• Rachel Brehm

Why We Don’t Need to Silence Our Kid’s Anxiety




Having a child with special needs often comes with extra obstacles (like we need more hurdles!?). Along with the primary diagnosis, co-morbid disorders can tag along for the ride – it's a package deal. For those on the Autism Spectrum, a fairly common co-morbid disorder is anxiety. As parents and advocates for children with special needs, our primary instinct is to help. To soften the struggle. To lighten the load. So, if a child is suffering with anxiety, our gut tells us to help make this anxiety go away. 


While it may be incredibly difficult for us to stop trying to fix the problem of anxiety, it might benefit all parties involved if we just let the anxiety be. This might sound strange, to just sit back and let anxiety do its thing (because we all know how uncomfortable that can be), but what if trying to fix anxiety isn’t the solution? What if the solution is to embrace it, to change how we think about it, and to channel it into something more productive?


Sarah Wilson, (a journalist, entrepreneur, and the New York Times best-selling author) recently published an article about how re-framing the way we deal with anxiety can liberate us from the struggle. The idea is that rather than living with anxiety and trying to manage it, maybe we can make things a bit more simple – and learn to thrive with it. Wilson explains her “deep belief that the fretful, grasping, thought-cascading buzz at my core might just have a wonderful purpose.” So, what might that purpose be for a child dealing with anxiety? Wilson’s advice is to minimize the battle, and re-cast it into a beautiful enabling tool. In other words, anxiety becomes a super-power.


Pretty cool, right? So, how can you challenge the way your child reacts to anxiety, and re-direct them to use their newfound super-hero powers?

  1. Go for a walk. Take advantage of an easy and simple way to defuse anxiety and go for a walk. Studies show that walking is one of the most effective ways to manage anxiety. “When we’re anxious, the surging stress hormones have nowhere to go, so they build up. Movement is anxiety’s outlet, metabolizing excessive stress hormones. Studies show a 20-30-minute walk, five times a week, will make people less anxious.” If your child feels anxiety coming on, try a quick walk around the block. If a walk isn’t possible, try jumping jacks, or another form of movement. 

  2. Knowledge is power and comfort. Explain the basics of a panic attack to your child. Being inside a panic attack can feel terrifying. The physical and emotional symptoms can blend together and can feel scary and unending. It’s important that you child understands that a panic attack generally only lasts 20-30 min. So, this yucky feeling they are experiencing is temporary. Soon enough, it will go away, and they will start to feel better. If you child is old enough, talk about how our body naturally responds to the physical symptoms of anxiety. When faced with a threat, our body uses “fight or flight” to deal with the experience. So, if our brain thinks something bad is happening (anxiety), our body responds with things like a pounding heart, dizziness, nausea, etc. to deal with the situation. The 20-30 minutes of panic gives us enough time to fight the perceived threat (to stay and fight, or to run away). When we know that this feeling will last only 20-30 minutes, it’s easier to manage. “It’s just a bunch of reactions, right? Reactions won’t kill us!”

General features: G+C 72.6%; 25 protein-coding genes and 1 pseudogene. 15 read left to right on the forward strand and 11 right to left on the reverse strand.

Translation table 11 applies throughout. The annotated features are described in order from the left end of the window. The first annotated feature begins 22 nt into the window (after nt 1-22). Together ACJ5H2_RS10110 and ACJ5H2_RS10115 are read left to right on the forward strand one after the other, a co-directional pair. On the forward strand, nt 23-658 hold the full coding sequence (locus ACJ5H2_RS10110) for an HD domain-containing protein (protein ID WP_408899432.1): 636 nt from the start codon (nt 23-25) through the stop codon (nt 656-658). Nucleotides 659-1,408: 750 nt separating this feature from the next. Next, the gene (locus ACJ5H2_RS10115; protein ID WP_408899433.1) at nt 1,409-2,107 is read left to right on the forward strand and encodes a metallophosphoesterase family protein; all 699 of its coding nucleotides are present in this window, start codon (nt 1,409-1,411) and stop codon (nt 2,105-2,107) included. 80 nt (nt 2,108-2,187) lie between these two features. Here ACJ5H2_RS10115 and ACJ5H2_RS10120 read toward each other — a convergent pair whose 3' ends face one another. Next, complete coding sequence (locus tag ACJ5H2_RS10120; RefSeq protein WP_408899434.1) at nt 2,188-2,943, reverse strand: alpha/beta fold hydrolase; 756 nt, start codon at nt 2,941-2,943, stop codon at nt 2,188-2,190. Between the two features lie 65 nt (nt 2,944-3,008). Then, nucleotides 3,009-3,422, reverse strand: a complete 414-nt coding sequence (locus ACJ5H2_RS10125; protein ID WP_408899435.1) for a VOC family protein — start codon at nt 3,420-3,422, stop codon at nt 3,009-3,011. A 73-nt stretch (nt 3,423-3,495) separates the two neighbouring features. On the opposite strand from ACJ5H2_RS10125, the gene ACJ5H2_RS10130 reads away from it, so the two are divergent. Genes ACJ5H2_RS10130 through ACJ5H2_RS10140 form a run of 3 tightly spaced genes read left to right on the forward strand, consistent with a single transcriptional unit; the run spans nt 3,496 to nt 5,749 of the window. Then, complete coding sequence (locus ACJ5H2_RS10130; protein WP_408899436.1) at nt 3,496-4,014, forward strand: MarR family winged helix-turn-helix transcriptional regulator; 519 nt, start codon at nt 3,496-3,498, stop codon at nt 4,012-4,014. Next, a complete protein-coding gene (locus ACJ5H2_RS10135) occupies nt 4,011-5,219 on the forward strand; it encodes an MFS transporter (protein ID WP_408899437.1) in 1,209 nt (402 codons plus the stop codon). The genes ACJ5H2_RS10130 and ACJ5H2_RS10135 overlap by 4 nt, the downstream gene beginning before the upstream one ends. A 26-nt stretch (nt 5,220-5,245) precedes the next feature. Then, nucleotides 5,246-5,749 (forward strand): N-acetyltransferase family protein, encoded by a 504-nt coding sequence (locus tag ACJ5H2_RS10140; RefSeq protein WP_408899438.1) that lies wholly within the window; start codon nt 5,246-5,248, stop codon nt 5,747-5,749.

3. Reduce the amount of decision making. Wilson found that the most popular way to reduce anxiety amoung entrepreneurs and creatives was simply to eliminate some daily decisions. The decision-making part of the brain is very closely linked to the part of the brain that controls anxiety. This means that when we are anxious, we can’t make decisions, and making decisions makes us more anxious. Try having your child pick out their school clothes the night before. Talk about what they will have for breakfast. Decide together what will be packed in their lunch. Decide ahead of time who they will sit with at lunch, who they will play with at recess, what they will do after school. Planning ahead, and eliminating the need for so many decisions, can mean less anxiety, more creativity, and more focus for the day ahead. “Behavioral psychologists call it dropping “certainty anchors.” Drop as many as you can and they can hold you firmly so that you can flap about as creatively — or anxiously— as required.”

  4. Get excited about it! “Harvard University researchers found simply saying “I’m excited” out loud may reframe anxiety into excitement, which in turn, improved performance during anxiety-inducing activities.” Anxiety and excitement release the same type of response in our brains. Knowing this, we can create a change in the way we think. Essentially, we can trick ourselves into thinking we are excited rather than anxious. So, when your child is feeling a little nervous energy or the buzz of anxiety, try talking about what they feel. What is happening that might be causing some anxiety? Is there a way to convert those nerves into excitement? Trying something new, going to a new place, doing something uncomfortable – all these things can be anxiety evoking. But they can also be exciting! Try tapping into the excitement side.

Play around with these ideas and see if you can help your child re-think the way they perceive anxiety. Anxiety can feel so uncomfortable, and accepting it as part of our lives can be even more uncomfortable. So maybe together, we can welcome it, embrace it, challenge it, and trick it, so that we can shift our focus onto a more liberating and creative childhood. One panic attack at a time.


Just breathe.

Walk.

Understand. 

Plan ahead. 

And get excited.

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